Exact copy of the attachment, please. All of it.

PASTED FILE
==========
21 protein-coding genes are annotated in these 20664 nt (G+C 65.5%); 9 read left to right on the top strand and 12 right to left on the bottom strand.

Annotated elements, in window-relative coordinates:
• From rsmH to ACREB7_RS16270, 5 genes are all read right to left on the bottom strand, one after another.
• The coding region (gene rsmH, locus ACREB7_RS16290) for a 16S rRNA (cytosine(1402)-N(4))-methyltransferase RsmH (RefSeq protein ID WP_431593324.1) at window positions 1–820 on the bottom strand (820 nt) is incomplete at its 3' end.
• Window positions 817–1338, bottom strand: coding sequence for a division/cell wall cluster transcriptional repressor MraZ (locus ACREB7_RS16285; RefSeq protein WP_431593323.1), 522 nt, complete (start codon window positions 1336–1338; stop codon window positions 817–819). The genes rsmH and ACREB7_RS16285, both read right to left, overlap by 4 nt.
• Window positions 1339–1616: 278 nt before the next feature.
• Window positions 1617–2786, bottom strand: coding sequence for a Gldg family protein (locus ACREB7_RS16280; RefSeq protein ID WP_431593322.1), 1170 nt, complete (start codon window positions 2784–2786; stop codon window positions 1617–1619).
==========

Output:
21 protein-coding genes are annotated in these 20664 nt (G+C 65.5%); 9 read left to right on the top strand and 12 right to left on the bottom strand.

Annotated elements, in window-relative coordinates:
• From rsmH to ACREB7_RS16270, 5 genes are all read right to left on the bottom strand, one after another.
• The coding region (gene rsmH, locus ACREB7_RS16290) for a 16S rRNA (cytosine(1402)-N(4))-methyltransferase RsmH (RefSeq protein ID WP_431593324.1) at window positions 1–820 on the bottom strand (820 nt) is incomplete at its 3' end.
• Window positions 817–1338, bottom strand: coding sequence for a division/cell wall cluster transcriptional repressor MraZ (locus ACREB7_RS16285; RefSeq protein WP_431593323.1), 522 nt, complete (start codon window positions 1336–1338; stop codon window positions 817–819). The genes rsmH and ACREB7_RS16285, both read right to left, overlap by 4 nt.
• Window positions 1339–1616: 278 nt before the next feature.
• Window positions 1617–2786, bottom strand: coding sequence for a Gldg family protein (locus ACREB7_RS16280; RefSeq protein ID WP_431593322.1), 1170 nt, complete (start codon window positions 2784–2786; stop codon window positions 1617–1619).